I don’t necessarily mean to wave a clenched fist, but in any sort of negotiation — and any conflict is a negotiation. In a study of bill collectors threats worked best when the person on the other side was nonresponsive and wasn’t being negative. If they were being negative, it was best to encourage them:
We hypothesise that the effectiveness of threats and encouragements is contingent on the intended recipient’s level of negative affect, as evidenced by his/her negative affective display. Therefore, bargainers can be more effective if, as they make offers, they condition any threats or encouragements on the recipient’s affective display. We test this hypothesis using 5561 verbal exchanges that occurred during 192 telephone conversations between credit collectors and debtors. Collectors were most effective in motivating debtors to discuss terms to resolve their debt if they: (1) threatened recipients who were nonresponsive and did not show any negative affect; and (2) encouraged recipients who displayed negative affect. This result suggests that making threats and encouragements contingent on a recipient’s displays of negative affect may be an important but frequently overlooked component of bargaining.
Source: “When threats and encouragements are effective in bargaining: The case of credit collectors” from the journal “Cognition and Emotion”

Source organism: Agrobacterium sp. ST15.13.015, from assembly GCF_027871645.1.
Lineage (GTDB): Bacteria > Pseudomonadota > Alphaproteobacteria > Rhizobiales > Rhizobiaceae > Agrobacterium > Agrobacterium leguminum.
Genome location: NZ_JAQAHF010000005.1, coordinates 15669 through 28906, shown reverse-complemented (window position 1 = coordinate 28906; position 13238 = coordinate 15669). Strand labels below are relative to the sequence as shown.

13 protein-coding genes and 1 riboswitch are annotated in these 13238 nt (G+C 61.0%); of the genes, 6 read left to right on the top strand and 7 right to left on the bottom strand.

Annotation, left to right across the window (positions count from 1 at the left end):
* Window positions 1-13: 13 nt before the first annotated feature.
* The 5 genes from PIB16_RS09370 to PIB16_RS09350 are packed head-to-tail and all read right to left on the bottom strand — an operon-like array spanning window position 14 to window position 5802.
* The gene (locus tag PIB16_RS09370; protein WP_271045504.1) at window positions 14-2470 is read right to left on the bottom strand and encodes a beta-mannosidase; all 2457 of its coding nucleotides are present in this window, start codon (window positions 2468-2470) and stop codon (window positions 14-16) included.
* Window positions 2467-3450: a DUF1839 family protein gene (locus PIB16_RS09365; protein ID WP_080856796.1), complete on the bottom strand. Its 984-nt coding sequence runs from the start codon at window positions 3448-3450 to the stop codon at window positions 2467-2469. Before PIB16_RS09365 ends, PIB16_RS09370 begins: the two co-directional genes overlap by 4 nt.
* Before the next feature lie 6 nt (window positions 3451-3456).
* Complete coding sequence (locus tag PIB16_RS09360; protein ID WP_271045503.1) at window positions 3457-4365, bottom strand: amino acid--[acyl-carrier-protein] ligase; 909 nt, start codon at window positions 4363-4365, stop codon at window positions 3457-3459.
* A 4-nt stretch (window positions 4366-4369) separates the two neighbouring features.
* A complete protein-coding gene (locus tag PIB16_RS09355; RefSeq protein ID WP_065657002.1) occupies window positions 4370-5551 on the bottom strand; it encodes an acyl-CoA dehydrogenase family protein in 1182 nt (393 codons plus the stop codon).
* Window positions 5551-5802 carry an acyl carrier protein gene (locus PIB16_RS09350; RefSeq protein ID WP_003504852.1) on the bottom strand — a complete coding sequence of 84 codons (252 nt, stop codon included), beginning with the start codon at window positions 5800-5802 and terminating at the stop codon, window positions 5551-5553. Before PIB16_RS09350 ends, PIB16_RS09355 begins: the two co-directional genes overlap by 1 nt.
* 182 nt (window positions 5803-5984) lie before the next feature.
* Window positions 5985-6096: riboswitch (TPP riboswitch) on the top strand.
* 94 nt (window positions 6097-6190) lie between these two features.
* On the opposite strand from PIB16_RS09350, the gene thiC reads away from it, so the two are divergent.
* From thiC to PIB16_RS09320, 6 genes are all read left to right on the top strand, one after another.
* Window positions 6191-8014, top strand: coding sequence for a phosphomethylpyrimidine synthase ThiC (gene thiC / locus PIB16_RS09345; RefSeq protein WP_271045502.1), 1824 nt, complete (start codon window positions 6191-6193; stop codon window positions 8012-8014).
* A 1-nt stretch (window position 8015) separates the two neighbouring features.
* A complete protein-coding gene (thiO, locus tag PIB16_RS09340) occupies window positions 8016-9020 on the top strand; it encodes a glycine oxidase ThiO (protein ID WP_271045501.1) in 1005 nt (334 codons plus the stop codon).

This sort of jives with what I believe since it presents threats almost as a last ditch effort to a nonresponsive negotiation partner. Generally, I’m not a big fan of threats. My friend John (who was part of the Program on Negotiation at Harvard Law School) had this to say about threats:
A threat is “I will do something that hurts you even if it’s bad for me.” A warning is: “This serves my interests and is bad for you.” It’s better to try to convert your threats into warnings. Threats are no good, warnings are. So how do you present a warning?:
“The smartest thing in this situation for me is to_____. I don’t want to do that but you’re putting me in a situation where….”
Join over 320,000 readers. Get a free weekly update via email here.